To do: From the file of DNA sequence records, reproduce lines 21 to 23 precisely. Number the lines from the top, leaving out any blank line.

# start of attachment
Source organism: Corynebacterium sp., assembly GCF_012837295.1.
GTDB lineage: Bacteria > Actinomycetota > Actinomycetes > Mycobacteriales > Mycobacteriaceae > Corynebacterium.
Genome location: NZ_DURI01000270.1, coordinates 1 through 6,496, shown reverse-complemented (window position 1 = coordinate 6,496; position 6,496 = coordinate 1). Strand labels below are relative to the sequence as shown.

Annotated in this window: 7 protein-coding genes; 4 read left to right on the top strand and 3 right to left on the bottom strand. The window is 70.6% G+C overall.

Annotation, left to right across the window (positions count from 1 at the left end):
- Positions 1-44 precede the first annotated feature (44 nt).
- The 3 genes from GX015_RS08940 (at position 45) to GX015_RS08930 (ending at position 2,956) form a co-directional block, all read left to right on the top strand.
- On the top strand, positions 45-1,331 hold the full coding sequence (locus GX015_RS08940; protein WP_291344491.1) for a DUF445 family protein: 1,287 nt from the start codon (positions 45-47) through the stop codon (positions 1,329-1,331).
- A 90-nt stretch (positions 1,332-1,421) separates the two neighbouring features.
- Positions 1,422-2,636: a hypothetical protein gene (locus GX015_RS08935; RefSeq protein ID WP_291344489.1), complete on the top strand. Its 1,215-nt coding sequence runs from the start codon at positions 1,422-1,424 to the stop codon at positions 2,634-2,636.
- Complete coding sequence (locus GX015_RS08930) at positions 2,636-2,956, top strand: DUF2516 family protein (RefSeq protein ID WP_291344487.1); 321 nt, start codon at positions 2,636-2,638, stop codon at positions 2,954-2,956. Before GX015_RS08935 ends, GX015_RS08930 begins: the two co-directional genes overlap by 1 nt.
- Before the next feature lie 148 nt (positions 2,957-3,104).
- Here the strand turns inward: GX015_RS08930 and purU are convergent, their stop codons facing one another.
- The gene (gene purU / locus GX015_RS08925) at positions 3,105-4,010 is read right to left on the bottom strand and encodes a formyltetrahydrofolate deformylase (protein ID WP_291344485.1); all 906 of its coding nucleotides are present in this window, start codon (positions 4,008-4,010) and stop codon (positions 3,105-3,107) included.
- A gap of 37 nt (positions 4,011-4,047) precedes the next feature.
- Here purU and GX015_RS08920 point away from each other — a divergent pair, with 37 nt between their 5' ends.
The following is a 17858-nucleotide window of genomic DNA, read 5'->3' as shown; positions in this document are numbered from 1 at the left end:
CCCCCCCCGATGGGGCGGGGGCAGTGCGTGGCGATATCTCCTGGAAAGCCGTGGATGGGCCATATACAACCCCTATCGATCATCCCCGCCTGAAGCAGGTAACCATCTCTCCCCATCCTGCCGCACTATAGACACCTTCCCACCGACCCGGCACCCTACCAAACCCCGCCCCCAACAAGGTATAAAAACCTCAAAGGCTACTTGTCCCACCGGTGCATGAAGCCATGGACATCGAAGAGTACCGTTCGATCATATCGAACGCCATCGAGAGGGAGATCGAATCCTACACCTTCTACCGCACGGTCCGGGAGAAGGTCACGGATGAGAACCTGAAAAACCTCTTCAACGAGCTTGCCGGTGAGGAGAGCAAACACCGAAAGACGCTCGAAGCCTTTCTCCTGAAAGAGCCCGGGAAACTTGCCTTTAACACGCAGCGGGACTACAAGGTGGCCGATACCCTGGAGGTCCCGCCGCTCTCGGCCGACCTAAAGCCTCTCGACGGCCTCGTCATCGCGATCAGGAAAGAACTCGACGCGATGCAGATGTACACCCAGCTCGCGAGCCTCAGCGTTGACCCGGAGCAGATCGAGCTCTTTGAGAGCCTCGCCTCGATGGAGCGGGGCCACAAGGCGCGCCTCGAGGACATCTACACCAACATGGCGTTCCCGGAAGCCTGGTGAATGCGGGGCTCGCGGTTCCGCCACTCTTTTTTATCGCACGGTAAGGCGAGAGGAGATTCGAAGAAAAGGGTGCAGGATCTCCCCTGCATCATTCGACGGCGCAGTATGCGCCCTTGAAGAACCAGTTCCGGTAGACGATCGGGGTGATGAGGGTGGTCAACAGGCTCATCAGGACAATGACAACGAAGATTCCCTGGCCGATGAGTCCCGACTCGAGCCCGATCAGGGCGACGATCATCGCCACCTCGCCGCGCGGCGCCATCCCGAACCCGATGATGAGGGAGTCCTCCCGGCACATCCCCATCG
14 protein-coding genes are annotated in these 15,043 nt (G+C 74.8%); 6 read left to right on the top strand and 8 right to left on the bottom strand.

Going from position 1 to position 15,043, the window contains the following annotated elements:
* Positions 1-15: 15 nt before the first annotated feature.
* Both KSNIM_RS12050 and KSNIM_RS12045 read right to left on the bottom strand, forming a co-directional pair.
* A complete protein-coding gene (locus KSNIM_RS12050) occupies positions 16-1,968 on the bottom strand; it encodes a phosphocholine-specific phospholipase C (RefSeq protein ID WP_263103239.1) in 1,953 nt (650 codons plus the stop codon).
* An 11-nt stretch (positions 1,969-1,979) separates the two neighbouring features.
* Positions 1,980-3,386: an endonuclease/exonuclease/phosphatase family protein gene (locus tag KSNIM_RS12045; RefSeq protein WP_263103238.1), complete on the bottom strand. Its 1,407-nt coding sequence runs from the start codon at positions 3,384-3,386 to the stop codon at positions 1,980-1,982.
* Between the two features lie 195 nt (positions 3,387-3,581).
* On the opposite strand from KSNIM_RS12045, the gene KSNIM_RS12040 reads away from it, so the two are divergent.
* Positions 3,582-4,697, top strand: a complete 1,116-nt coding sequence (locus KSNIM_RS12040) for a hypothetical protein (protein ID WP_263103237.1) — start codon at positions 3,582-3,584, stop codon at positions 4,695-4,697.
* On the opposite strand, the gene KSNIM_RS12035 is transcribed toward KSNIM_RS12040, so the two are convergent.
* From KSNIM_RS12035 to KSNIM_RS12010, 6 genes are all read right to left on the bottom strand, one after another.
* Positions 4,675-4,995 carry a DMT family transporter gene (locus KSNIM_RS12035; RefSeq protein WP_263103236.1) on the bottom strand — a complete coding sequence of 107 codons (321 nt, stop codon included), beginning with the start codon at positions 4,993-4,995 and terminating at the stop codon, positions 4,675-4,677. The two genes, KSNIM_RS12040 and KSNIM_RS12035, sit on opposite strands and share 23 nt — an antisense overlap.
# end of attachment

* Positions 1-15: 15 nt before the first annotated feature.
* Both KSNIM_RS12050 and KSNIM_RS12045 read right to left on the bottom strand, forming a co-directional pair.
* A complete protein-coding gene (locus KSNIM_RS12050) occupies positions 16-1,968 on the bottom strand; it encodes a phosphocholine-specific phospholipase C (RefSeq protein ID WP_263103239.1) in 1,953 nt (650 codons plus the stop codon).